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This Guy Wants You to Help Him Make Sweden's Most 'Provocative' Magazine

In the next issue of Mums, Petter Wallenberg will explore death.

Petter Wallenberg a.k.a. House of Wallenberg is one of Perez Hilton's favourite Swedish artists. He's also the author behind the biography of unconventional pop star Leila K. He runs a performance art nightclub called Klubb Mums Mums in Stockholm, AND he's the editor-in-chief and creative director of annual magazine Mums [Swedish for yummy], which he founded in 2009.

In the past, Mums has featured stuff such as Christian music reviews written by infamous Christian cult leader Kristi Brud (who was brought into the limelight when she ended up in the centre of the Knutby murder scandal), and a fashion editorial featuring under-ten-year-olds dressed up as club kids in the 90s. For the next issue of Mums – which currently is in the making – he's crowdsourcing content via creative platform Grolsch Studios on the theme death. I called him and chatted about death, raw chickens in fashion, and 12-year-old food critics. VICE: Mums is turning five this year. Tell me abut the sickest or most valuable thing that has happened to you during these years thanks to your zine.
Petter Wallenberg: Oh, plenty of things have been both sick and fantastic at the same time! For example, when Kristi Brud travelled to Stockholm from Knutby and sang Stevie Wonder covers at the release party of the first issue. Dagens Nyheter called it one of the biggest events of the 00s. You have so many titles these days: publisher, artist, writer, author, and club organiser… What title do you want people to use when they refer to you?
Call me what you want as long as you call me. Media sometimes refer to Mums as "provocative." Do you agree?
Nah. We're just doing our thing. But then again, I think going against the grain is very rare in the Swedish media landscape, which can be stiflingly conformist. We ruffled a few feathers when we gave artists free hands to interpret the assassination of former Swedish Prime Minister Olof Palme. Especially "The Assassination Of Palme – The Fashion Story" which made Stig Malm amongst others, see red in the tabloids. It was interesting because I think so much of it had to do with the fact that we chose to call it a "fashion story." Mums isn't really a fashion magazine, but we have always played around with the idea of fashion as art – like styling raw chickens and stuff. If you called the photo series about the murder of Palme "art," nobody would bat an eyelid. Which is why it's more interesting to call it fashion. Fashion is looked down upon. I think it's exciting to challenge that. Most of all, I like to challenge my own creativity. So is that why you think magazines such as Mums are needed in today's society?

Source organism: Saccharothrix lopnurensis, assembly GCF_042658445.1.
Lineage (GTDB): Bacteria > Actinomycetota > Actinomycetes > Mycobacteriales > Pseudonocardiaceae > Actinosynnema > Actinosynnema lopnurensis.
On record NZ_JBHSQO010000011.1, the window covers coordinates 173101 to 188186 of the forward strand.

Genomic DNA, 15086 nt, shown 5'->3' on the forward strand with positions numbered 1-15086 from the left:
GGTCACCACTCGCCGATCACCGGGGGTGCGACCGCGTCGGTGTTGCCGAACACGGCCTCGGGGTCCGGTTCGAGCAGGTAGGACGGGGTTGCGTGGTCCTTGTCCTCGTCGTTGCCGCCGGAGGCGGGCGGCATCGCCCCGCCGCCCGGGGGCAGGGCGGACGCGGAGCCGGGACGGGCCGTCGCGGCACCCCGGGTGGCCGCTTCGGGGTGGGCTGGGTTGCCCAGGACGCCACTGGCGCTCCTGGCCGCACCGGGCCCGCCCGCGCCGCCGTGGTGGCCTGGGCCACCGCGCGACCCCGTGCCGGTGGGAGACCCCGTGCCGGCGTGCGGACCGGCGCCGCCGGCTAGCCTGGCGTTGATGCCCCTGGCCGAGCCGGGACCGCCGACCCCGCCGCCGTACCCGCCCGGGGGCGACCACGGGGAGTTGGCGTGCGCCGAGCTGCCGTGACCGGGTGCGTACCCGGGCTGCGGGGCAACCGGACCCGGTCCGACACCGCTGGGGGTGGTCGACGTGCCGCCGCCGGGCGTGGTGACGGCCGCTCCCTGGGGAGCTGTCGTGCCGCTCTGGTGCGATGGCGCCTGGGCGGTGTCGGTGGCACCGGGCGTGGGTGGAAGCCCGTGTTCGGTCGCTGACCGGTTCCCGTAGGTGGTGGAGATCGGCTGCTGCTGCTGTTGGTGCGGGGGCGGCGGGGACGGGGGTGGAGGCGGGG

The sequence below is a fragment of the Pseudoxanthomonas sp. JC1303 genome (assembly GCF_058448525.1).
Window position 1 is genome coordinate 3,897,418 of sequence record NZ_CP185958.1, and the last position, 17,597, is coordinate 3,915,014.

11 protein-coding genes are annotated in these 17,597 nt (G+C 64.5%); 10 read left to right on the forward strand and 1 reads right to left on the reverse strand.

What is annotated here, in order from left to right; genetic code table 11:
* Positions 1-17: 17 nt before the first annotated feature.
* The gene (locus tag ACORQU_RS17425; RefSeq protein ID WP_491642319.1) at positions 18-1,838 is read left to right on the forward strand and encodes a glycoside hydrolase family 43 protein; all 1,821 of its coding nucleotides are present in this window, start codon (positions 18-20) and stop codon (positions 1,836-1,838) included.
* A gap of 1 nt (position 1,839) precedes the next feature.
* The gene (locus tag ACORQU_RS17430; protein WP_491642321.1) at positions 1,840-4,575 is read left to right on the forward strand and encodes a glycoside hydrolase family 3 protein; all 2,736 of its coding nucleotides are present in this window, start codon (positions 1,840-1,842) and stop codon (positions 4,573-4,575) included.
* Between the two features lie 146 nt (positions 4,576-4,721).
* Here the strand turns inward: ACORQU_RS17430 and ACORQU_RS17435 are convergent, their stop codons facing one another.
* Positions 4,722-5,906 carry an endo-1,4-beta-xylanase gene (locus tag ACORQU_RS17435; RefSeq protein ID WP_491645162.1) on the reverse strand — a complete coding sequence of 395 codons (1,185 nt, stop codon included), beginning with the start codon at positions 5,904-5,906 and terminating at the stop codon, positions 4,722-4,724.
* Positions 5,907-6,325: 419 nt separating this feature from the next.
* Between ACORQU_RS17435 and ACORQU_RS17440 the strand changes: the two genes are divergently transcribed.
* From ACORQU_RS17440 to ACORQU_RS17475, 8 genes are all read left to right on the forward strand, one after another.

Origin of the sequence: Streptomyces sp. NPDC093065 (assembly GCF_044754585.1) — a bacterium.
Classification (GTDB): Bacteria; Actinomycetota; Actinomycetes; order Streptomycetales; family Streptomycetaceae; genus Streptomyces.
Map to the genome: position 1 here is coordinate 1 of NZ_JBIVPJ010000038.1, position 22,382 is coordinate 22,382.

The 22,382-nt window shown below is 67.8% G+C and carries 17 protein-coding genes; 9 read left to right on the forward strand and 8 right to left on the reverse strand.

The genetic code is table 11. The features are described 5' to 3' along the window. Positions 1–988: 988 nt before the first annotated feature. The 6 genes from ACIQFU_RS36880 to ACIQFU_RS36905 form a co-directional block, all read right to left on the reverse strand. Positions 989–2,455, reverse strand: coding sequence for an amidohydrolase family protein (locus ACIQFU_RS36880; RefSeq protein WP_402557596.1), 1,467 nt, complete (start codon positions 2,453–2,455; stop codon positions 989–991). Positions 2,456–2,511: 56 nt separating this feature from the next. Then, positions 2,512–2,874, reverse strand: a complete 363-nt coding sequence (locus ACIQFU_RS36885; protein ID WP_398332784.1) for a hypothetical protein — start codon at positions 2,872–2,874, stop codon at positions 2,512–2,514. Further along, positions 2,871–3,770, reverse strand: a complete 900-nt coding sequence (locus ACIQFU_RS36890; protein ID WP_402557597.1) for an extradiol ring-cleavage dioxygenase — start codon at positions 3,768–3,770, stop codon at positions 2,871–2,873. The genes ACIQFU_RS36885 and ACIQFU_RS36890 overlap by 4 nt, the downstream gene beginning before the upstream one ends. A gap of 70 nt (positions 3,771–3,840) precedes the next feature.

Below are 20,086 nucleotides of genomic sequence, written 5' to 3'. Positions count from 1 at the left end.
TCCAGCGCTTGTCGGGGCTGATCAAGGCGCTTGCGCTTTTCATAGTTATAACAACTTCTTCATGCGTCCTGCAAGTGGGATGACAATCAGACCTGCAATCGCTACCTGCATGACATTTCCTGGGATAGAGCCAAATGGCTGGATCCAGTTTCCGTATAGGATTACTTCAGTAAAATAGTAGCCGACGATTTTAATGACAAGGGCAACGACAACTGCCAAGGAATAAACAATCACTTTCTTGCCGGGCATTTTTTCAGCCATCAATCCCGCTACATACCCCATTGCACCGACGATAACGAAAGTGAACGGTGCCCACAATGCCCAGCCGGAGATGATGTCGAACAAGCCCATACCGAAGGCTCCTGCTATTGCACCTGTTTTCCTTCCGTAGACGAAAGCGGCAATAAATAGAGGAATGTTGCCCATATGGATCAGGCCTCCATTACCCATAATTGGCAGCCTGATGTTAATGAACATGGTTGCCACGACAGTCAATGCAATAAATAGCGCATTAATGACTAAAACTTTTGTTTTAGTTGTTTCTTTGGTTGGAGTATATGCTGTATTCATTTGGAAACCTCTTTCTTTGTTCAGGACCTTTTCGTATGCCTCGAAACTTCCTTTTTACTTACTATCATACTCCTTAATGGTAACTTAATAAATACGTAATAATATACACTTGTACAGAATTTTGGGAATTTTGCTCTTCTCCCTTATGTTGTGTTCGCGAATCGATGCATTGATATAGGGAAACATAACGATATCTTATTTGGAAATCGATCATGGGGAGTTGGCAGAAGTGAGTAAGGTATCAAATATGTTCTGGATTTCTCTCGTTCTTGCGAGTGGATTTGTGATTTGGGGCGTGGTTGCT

Mums is a free and non-profit magazine. It's something we do for the love of it. Mums is rooted in camp culture. It's an aesthetic with origins from old gay culture – but it's not necessarily gay, more outsider art. It's always important to challenge the commercial establishment. Camp's biggest strength is that it's serious about the ridiculous, and that it ridicules the serious. Like in the old days when you had court jesters who once a year were allowed to make fun of the king.


Speaking of once a year, Mums is released once a year, and this year's theme is death. Why?
Death is that huge pink elephant in the middle of the room that we're all too scared to talk about. We're so used to associating death with sadness and horror so I wanted to put it in a different context. There are as many ways to look upon death as there are people. Death is really the one thing we all have in common. We are all going to die! In previous issues of Mums, you've worked with a wide range of personalities and creatives. How do you choose who you want to co-work with?
Mums always features a motley crew of talents. We've worked with everything from cult leaders to criminals, alongside many of Sweden's biggest writers and photographers. In the beginning we had a 12-year-old food critic – that was amazing. I like when there's a playfulness, a sincerity to it. Camp fun content sitting right next to the dark stuff. Very much like a school paper – but for a pretty fucked up school! Why did you choose to crowdsource content for this issue?
Lately, there's been a lot of talk about the death of printed media. You know, that printed magazines are going extinct. That's why it felt like a fun theme to go with and make something new. We've teamed up with Grolsch Studios to invite the public onboard to help create Mums issue five. If it even ends up as a magazine issue. We'll let the public decide that too. The end product might turn out to be something completely different. Maybe a printed coffin? So what are your expectations on welcoming of the fifth issue?
Whatever happens – it will be to die for.

Visit Petter Wallenberg's website for more of his work. Contribute to Mums [in Swedish] here.

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